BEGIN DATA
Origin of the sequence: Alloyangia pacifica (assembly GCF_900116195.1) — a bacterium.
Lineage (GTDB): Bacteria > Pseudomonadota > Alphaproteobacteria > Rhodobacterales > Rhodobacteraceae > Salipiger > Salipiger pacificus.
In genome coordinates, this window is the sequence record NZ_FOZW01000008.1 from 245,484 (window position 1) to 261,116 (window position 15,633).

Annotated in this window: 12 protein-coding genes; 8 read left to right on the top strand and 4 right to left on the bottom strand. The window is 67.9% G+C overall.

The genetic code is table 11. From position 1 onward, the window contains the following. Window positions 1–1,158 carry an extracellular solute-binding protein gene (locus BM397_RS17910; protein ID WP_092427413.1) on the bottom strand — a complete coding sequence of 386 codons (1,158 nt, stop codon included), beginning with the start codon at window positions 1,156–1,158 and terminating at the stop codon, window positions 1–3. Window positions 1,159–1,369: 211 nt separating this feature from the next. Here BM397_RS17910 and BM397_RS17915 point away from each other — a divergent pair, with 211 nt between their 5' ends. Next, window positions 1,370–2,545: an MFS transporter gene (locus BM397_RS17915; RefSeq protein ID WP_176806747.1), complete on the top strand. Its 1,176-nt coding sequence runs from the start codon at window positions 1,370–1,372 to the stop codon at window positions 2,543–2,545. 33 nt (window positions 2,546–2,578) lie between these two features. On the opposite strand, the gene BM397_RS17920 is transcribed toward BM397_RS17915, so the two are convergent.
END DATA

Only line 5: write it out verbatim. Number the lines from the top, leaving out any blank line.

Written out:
The genetic code is table 11. From position 1 onward, the window contains the following. Window positions 1–1,158 carry an extracellular solute-binding protein gene (locus BM397_RS17910; protein ID WP_092427413.1) on the bottom strand — a complete coding sequence of 386 codons (1,158 nt, stop codon included), beginning with the start codon at window positions 1,156–1,158 and terminating at the stop codon, window positions 1–3. Window positions 1,159–1,369: 211 nt separating this feature from the next. Here BM397_RS17910 and BM397_RS17915 point away from each other — a divergent pair, with 211 nt between their 5' ends. Next, window positions 1,370–2,545: an MFS transporter gene (locus BM397_RS17915; RefSeq protein ID WP_176806747.1), complete on the top strand. Its 1,176-nt coding sequence runs from the start codon at window positions 1,370–1,372 to the stop codon at window positions 2,543–2,545. 33 nt (window positions 2,546–2,578) lie between these two features. On the opposite strand, the gene BM397_RS17920 is transcribed toward BM397_RS17915, so the two are convergent.